When Oak Hill's Alex Rodgers made a shot fake from eight feet behind the arc Saturday, the Trenton Catholic defenders wisely responded. With Rodgers' range, it's a legitimate shot for the 5-10 guard who has a smart, strong shooting touch. Not just a scorer, Rodgers is tenacious on defense and hustles to both ends of the court.

Catherine Lewis shot the lights out for St. Peters, scoring 26 points. A 5-10 guard, Lewis has a strong sense of her defenders, is smart enough to know when to pull up for a jumper rather than be called for a charge, and is feisty on defense.

Blair Academy point guard Christelle Akon-Akech is almost a rarity these days. At 5-10, most players that size with skill at smaller schools are typically under the basket, but Akon-Akech is controlling the game for Blair and doing a fine job in the role. When not dishing to her teammates, she loves driving to the basket. She doesn't look for her own shot behind the arc, preferring to go inside or pass, and adding that to her portfolio would go over even better.

A smart and savvy guard, 5-7 Marielle Duryea is a key component in Molloy's quick, press-breaking backcourt. She knows when to dribble, when to pass and when to look for her own shot. She also has a keen eye for the next pass as a defender, snapping up passes leading to fast breaks for Molloy.

Alvida Clemons is a sharp shooter for Trenton Catholic. The 5-5 guard has a smooth shot and can hit from many places on the court. She likes to drive on offense and typically takes smart shots, shipping the ball to teammates if she can't get a good look.

Shukurah Washington has impressive court vision for an inside player and strong rebounding abilities for a guard. Murry Bergtraum's versatile 5-10 junior can play nearly any position and hold her own against shifty guards or longer posts, creating turnovers and pulling down rebounds.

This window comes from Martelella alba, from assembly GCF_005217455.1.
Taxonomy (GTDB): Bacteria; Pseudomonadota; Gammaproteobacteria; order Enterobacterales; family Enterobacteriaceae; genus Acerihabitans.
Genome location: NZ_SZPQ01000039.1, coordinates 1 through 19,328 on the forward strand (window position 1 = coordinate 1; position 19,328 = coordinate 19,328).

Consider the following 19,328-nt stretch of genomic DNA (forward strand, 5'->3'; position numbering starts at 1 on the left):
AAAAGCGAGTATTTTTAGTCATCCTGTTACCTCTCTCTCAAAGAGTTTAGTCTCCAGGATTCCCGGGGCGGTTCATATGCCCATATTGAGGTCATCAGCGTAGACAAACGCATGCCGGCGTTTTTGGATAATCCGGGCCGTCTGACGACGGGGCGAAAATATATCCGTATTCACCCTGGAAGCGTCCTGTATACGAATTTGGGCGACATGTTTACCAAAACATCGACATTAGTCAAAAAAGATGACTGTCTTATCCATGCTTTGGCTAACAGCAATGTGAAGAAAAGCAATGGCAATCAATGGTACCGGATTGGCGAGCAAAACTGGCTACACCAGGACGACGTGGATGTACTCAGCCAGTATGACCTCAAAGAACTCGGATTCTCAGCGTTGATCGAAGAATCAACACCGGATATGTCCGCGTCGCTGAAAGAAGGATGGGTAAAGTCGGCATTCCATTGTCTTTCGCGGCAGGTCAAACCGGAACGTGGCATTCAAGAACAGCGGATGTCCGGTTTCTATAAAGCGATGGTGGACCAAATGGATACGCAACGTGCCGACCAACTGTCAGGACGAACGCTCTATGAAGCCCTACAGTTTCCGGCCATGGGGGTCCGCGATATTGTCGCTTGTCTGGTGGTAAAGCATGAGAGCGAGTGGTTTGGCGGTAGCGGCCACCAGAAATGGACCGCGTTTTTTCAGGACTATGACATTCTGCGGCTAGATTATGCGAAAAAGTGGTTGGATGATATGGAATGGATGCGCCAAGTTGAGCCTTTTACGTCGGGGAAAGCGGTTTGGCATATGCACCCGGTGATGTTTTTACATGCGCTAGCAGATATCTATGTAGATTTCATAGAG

2011 Checklist

Trenton Catholic may have struggled with Oak Hill, but 5-9 Briyona Canty did not. Canty has impressive ball handling skills for a sophomore and can mix it up inside when her team needs her to be there. She has a nice feel for her jump shots and is a smart player for her age, looking like a veteran leader on the court more often than not.

2012 Checklist

St. John Vianney's Michaela Mabrey wasn't afraid of the imposing post players on the Oak Hill squad and she was able to use her long, lanky 5-foot-10 frame to block out under both baskets. The versatile Mabrey has a nice shooting touch away from the hoop and is able to create space for herself outside and make room against bigger girls near the basket. She has good speed to get back on defense or down the court for a fast break.

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Mindi Rice is a staff writer for ESPN HoopGurlz. She previously was an award-winning sportswriter at the Tacoma News Tribune and can be reached at mindi@hoopgurlz.com.